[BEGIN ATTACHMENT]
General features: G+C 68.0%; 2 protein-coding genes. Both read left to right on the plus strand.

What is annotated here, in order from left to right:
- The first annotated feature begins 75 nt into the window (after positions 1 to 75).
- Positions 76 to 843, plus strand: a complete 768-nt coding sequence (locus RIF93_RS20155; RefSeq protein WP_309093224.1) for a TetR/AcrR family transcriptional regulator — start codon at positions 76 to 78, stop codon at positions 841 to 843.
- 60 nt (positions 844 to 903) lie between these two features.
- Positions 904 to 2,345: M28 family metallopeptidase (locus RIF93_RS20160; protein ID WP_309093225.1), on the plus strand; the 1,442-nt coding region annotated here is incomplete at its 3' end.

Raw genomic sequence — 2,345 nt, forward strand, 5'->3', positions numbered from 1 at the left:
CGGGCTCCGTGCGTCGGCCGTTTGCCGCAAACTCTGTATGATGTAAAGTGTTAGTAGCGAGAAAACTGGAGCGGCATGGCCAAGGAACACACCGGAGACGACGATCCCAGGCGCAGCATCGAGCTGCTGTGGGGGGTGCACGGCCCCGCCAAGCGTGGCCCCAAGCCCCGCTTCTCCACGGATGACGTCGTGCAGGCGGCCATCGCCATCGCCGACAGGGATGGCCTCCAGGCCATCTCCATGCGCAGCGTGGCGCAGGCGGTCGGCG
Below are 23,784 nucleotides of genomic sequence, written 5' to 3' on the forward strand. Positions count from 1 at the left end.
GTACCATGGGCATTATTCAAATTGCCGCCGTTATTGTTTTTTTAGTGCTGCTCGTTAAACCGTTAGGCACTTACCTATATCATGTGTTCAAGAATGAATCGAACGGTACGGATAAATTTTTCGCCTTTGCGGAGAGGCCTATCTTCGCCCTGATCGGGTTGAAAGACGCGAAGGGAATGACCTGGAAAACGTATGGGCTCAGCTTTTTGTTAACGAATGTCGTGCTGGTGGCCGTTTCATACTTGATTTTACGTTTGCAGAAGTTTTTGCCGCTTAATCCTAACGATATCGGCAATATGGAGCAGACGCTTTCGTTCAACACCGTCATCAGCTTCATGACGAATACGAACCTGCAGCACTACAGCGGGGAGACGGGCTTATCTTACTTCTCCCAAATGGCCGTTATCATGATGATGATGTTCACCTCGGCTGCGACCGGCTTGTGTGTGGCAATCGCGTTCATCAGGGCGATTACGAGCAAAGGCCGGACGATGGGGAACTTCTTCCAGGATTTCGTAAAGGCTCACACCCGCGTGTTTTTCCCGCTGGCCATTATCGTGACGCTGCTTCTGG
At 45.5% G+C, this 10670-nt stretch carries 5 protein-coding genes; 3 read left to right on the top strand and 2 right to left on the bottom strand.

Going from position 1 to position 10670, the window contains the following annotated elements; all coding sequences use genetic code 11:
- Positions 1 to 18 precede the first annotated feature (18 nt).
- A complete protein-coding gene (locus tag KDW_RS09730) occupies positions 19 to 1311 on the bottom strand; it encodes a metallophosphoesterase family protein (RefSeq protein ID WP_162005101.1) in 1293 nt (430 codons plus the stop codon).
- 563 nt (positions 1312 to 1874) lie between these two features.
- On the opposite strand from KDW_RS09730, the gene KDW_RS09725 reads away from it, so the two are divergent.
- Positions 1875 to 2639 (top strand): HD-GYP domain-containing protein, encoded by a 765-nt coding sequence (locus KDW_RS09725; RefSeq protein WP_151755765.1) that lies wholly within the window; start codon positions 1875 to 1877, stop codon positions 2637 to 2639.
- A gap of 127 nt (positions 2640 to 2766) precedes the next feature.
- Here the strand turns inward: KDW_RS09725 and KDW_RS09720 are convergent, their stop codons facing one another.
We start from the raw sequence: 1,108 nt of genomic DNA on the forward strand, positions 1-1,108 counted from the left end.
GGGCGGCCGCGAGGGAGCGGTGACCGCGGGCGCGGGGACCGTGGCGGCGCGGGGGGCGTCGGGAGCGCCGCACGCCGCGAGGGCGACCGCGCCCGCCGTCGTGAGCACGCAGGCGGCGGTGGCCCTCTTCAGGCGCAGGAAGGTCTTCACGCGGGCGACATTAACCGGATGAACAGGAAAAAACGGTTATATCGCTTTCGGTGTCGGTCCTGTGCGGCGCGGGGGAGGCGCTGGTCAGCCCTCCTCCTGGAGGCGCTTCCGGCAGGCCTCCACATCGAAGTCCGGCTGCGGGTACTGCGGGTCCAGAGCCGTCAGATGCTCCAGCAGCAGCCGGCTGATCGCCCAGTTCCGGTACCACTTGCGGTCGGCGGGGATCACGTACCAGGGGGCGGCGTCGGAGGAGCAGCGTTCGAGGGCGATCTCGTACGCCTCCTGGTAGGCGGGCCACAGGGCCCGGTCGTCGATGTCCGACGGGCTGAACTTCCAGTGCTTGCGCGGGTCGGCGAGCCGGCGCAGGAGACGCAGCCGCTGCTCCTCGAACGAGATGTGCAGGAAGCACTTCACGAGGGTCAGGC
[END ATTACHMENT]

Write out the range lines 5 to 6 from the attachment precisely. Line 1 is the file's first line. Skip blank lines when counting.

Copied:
- 60 nt (positions 844 to 903) lie between these two features.
- Positions 904 to 2,345: M28 family metallopeptidase (locus RIF93_RS20160; protein ID WP_309093225.1), on the plus strand; the 1,442-nt coding region annotated here is incomplete at its 3' end.